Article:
- El‐Mansi, A. A., Al‐Kahtani, M. A., Rady, A. M., El‐Bealy, E. A., & Al‐Asmari, A. M. (2021). Vitamin A and Daucus carota root extract mitigate STZ‐induced diabetic retinal degeneration in Wistar albino rats by modulating neurotransmission and downregulation of apoptotic pathways. Journal of Food Biochemistry, 45(4), e13688.
- Bal, D., Nath, K. G., Radhakrishna, D., Indiramma, A. R., & Vijayalakshmi, N. S. (2009). Storage behavior of immune-enhancing enteral formulation from natural sources. International Journal of Food Sciences and Nutrition, 60(sup6), 59-69.
- Khan, I., Ahmad, S., Haque, A., Chauhan, K., & Nayeem, M. (2020). Optimisation of buffalo (Bubalus bubalis) meat sausage with animal fat and carrot powder using response surface methodology.
- Lothe, P. D., Patil, P. S., & Kadam, P. S. Application of vegetables in development of healthy proprietary foods for diabetic management: A review.
- Louis, X. L., Raj, P., McClinton, K. J., Yu, L., Suh, M., & Netticadan, T. (2018). Supplementation of type 1 diabetic rats with carrot powder lowers blood glucose without improving cardiac structure and function. Preventive Nutrition and Food Science, 23(2), 115.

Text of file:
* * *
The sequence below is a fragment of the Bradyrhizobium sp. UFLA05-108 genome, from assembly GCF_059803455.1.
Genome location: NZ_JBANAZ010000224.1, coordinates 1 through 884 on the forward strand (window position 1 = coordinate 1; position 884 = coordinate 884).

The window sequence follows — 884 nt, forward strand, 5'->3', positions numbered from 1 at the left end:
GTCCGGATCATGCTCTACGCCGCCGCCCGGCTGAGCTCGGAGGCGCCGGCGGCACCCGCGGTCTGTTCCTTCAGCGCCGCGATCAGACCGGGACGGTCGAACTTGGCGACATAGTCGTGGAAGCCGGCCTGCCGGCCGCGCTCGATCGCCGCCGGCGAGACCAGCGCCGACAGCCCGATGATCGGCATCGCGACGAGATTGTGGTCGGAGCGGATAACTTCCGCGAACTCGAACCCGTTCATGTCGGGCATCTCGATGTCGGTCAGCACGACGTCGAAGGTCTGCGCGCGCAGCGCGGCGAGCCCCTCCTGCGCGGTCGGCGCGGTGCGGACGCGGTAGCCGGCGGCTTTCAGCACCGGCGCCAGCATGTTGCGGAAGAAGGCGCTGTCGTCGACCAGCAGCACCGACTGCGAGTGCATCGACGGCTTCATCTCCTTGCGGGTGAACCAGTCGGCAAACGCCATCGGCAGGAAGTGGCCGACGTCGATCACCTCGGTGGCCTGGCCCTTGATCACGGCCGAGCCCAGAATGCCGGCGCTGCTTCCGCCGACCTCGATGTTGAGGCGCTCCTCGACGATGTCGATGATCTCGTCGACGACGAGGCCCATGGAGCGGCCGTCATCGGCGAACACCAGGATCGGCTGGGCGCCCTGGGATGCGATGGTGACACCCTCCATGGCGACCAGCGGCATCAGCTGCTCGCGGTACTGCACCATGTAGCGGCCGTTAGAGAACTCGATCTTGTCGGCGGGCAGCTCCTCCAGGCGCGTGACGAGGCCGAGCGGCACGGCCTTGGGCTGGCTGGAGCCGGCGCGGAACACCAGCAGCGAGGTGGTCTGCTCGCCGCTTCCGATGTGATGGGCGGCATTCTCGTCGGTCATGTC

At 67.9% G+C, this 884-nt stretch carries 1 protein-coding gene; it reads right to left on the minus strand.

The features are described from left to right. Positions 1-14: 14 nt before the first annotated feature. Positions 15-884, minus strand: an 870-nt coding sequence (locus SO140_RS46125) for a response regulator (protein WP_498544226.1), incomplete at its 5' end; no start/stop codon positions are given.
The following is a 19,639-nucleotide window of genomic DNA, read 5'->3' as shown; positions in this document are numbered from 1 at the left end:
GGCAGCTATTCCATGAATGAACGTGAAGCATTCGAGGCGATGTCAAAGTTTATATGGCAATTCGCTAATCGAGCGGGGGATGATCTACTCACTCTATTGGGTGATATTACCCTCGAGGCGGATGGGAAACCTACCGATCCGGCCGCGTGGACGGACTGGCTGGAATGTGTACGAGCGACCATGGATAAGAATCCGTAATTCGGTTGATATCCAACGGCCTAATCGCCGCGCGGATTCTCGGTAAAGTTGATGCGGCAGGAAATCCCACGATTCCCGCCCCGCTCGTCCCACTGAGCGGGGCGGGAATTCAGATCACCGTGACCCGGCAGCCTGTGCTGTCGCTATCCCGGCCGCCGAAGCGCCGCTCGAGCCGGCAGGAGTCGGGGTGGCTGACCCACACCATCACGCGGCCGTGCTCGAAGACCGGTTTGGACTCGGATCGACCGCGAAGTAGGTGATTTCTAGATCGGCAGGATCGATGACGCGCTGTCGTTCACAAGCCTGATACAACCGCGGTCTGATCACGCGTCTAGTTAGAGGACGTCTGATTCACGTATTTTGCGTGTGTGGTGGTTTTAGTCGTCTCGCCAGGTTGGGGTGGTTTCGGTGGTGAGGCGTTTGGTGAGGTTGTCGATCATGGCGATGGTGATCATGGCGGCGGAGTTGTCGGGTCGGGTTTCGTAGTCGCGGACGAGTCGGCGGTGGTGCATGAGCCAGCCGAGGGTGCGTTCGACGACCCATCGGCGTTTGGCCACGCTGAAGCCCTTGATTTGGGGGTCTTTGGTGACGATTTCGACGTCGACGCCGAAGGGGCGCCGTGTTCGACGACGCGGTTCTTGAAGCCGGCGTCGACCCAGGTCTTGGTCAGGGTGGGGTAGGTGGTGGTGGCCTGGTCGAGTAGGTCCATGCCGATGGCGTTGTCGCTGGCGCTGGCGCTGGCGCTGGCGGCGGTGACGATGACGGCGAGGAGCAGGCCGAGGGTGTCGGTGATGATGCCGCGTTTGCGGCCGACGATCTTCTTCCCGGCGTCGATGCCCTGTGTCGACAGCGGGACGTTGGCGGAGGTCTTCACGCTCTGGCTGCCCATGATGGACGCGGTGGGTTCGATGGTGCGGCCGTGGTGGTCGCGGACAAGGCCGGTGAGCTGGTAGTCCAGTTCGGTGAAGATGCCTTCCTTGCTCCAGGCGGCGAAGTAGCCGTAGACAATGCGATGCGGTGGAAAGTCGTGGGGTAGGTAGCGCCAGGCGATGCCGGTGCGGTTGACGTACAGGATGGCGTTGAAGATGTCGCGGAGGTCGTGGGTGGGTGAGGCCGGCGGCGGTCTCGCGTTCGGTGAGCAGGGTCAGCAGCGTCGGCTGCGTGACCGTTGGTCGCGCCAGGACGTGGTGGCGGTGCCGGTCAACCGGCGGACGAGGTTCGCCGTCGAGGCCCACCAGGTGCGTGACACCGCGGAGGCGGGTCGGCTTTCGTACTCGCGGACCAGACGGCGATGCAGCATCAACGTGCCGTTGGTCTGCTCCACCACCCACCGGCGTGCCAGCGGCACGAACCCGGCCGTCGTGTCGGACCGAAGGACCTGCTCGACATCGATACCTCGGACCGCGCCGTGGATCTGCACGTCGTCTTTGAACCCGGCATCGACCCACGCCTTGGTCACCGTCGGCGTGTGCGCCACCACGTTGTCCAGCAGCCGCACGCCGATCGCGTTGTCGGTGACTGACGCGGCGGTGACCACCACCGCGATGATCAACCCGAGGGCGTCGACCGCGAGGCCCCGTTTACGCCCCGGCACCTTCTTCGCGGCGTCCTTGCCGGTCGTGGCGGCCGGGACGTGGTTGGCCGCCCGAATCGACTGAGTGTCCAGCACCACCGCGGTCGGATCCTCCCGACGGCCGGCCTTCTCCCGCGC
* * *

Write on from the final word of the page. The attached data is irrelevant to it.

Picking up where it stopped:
- Matangi, S. P., Mamidi, S. A., Raghavamma, S. T. V., & Nadendla, R. R. (2014). Formulation and evaluation of anti aging poly herbal cream. skin, 5(6).
- Koryachkina, S. Y., Ladnova, O. L., Godunov, O. A., Kholodova, E. N., & Lazareva, T. N. (2016). The study of physiological effect of fruit and vegetable powders in animal experiment. Voprosy Pitaniia, 85(6), 48-56.
- Karkute, S. G., Koley, T. K., Yengkhom, B. K., Tripathi, A., Srivastava, S., Maurya, A., & Singh, B. (2018). Anti-diabetic phenolic compounds of black carrot (Daucus carota Subspecies sativus var. atrorubens Alef.) inhibit enzymes of glucose metabolism: an in silico and in vitro validation. Medicinal Chemistry, 14(6), 641-649.
- Politis, P. (2005). Transition from the carrot to the stick: the evolution of pharmaceutical regulations concerning pediatric drug testing. Widener L. Rev., 12, 271.
- Shaaban, S. Y., El Gendy, Y. G., Mehanna, N. S., El-Senousy, W. M., El-Feki, H. S., Saad, K., & El-Asheer, O. M. (2018). The role of probiotics in children with autism spectrum disorder: A prospective, open-label study. Nutritional neuroscience, 21(9), 676-681.
- Rashevska, T. O., & Vasheka, O. M. (2011). The technology of butters’ enriching with carrots’ powder. Procedia Food Science, 1, 1404-1409.
- Madora, E. P., Takalani, T. K., & Mashau, M. E. (2016). Physicochemical, microbiological and sensory properties of low fat yoghurt fortified with carrot powder. International Journal of Agricultural and Biological Engineering, 9(1), 118-124.